Child Possession Schedules March 1, 2016
One of the first questions all parents have when starting the divorce process is “When will I get to see my kids?” In Texas, child possession and visitation can take many shapes and forms depending on a variety of factors. These factors will all be taken into account through the lens which the judges must view each case, which is looking after the “best interest of the child.” That means that the schedules are not one size fits all. The following are some varying forms of child custody schedules.
Standard Possession Order
The most common child possession schedule is known as the Standard Possession Order (SPO). This is a child custody order that has been spelled out by the Texas legislature in the Texas Family Code. This is what most people think of when they think of having a kid every other weekend.
In the Standard Possession Order, one parent (the primary) has the child during the week and the 2nd and 4th weekends of each month. The other parent (the non-primary) gets the child every other weekend which is the 1st, 3rd, and 5th weekend of each month. There can also be visit during the week or even an overnight visit during the week. In addition, there are provisions for parents who live within 100 miles of each other or if they live more than 100 miles apart. There will also be provisions for summers, holidays and birthdays.
The Standard Possession Order is easy to understand and follow and has been commonly used by judges for years. But what if the Standard Possession Order doesn’t work in your particular situation?
50/50 Possession Order
A trend has been developing in some courts to order a child custody order that gives each parent 50/50 possession of the child. The reasoning behind this is that it’s seen as being in the best interest of the child to have close and continuing contact with both parents.
There are several different ways that a 50/50 child possession order can be written. Some of these will be discussed in a different blog article. The possession schedule should, however, take into account both parents work schedules.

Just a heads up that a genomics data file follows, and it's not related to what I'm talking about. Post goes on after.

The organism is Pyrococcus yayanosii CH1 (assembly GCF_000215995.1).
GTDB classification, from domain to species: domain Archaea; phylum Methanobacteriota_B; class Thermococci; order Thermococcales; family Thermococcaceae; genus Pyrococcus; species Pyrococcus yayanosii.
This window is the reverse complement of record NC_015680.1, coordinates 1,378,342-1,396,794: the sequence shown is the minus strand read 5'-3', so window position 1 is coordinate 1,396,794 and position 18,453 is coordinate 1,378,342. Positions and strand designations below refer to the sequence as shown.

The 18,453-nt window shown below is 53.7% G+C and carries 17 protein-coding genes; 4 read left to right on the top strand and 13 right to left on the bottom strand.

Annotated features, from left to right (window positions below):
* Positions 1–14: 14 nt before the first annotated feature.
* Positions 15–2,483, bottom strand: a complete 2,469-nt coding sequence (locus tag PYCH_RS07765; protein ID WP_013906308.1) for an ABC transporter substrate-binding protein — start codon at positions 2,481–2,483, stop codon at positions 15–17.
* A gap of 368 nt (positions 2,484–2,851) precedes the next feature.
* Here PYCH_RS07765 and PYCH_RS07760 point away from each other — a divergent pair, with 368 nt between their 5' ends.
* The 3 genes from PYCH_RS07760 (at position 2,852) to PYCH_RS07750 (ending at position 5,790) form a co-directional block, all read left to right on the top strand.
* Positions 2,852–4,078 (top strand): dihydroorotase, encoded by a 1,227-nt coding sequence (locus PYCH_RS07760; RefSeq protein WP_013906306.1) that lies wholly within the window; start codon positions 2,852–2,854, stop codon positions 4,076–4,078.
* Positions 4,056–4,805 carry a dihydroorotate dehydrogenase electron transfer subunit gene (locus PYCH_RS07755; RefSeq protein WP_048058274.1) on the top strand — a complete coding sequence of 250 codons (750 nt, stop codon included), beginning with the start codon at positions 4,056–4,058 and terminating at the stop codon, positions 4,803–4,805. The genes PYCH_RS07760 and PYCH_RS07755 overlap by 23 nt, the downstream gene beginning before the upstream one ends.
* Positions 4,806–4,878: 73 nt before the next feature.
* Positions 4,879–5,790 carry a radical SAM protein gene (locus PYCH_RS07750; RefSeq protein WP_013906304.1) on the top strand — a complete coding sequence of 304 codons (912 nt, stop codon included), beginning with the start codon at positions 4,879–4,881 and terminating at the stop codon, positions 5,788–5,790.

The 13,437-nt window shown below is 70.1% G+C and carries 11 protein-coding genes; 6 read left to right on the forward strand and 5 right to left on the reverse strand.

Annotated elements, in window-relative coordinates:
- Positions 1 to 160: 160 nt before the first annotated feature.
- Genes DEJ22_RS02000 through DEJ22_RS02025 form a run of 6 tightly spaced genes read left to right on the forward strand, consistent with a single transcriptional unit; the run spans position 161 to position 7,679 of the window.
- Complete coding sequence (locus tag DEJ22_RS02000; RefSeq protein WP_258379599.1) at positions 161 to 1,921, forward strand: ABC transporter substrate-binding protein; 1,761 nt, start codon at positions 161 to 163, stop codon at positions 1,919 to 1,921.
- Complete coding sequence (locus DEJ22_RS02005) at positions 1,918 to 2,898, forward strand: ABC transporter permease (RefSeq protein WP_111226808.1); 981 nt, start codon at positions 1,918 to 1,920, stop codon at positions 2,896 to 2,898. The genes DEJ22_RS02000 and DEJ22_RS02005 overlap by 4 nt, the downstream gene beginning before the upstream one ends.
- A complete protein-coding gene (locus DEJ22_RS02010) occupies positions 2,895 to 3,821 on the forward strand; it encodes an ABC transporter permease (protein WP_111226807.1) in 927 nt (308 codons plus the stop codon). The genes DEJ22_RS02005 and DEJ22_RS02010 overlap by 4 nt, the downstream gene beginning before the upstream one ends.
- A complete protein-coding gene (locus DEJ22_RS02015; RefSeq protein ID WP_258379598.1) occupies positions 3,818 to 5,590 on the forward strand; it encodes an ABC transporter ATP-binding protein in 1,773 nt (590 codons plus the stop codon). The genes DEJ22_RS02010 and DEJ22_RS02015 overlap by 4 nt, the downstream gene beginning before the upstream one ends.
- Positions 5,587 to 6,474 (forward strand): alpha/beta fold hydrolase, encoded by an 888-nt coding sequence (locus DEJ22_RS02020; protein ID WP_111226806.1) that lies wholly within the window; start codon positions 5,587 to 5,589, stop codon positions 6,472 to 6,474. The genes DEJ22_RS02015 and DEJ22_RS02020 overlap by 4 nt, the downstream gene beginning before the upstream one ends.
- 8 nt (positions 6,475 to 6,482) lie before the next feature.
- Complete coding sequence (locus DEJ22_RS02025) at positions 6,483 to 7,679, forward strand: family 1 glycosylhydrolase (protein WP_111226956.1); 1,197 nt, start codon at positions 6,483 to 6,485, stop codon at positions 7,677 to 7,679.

Non-typical Possession orders
Sometimes the Standard Possession Order or 50/50 Possession Order just won’t work for the parents. This is common when one or both parents have jobs with non-standard hours or other factors necessitate a child possession schedule that fits their needs. This may be useful for firefighters, police officers, shift workers, etc. Non-typical possession orders also work well for parents who travel a lot for work such as consultants, salespeople or airline pilots and flight attendants.
Children Under 3
If a child is under 3 years of age, then the child custody schedule can also look quite different from other visitation schedules. The legislature has made it clear that if the child is under 3 then the courts should take that into account when determining a child custody order. The legislature does not, however, specify how exactly the possession schedule should work for a child under 3, only that the court should render an appropriate order. Some judges have their own specific schedule they like to follow for children this age while others go case by case.
Summer, Holidays, and Birthdays
Each child custody order will include provisions for summer, holidays and birthday visitations. With the children out of school, summer is the obvious time for parents to try to plan a vacation. A typical child possession schedule will allow both parents to have extended time with the child for vacations.
Most holidays are driven by the children’s school schedule. The typical holidays include Christmas, Easter, Thanksgiving, Mother’s Day and Father’s Day and other school related holidays. In addition, other religious or cultural holidays can be included in the order as well.
There are also typically provisions for the children’s birthday that ensure both parents get to spend time with the child on their birthday. Some parents want to alternate the children’s birthday while others want to make sure they can each have their own time with the child on their birthdays. A typical child possession schedule will also include provisions for each of the parent’s birthdays to ensure that each parent gets to spend time with the child on the parent’s birthday.
If you have questions regarding possible child possession schedules or need to modify an existing child custody order contact the family law attorneys at Hayes, Berry, White & Vanzant. Give us a call to set up a consultation at (940) 387-3518, or contact us here.
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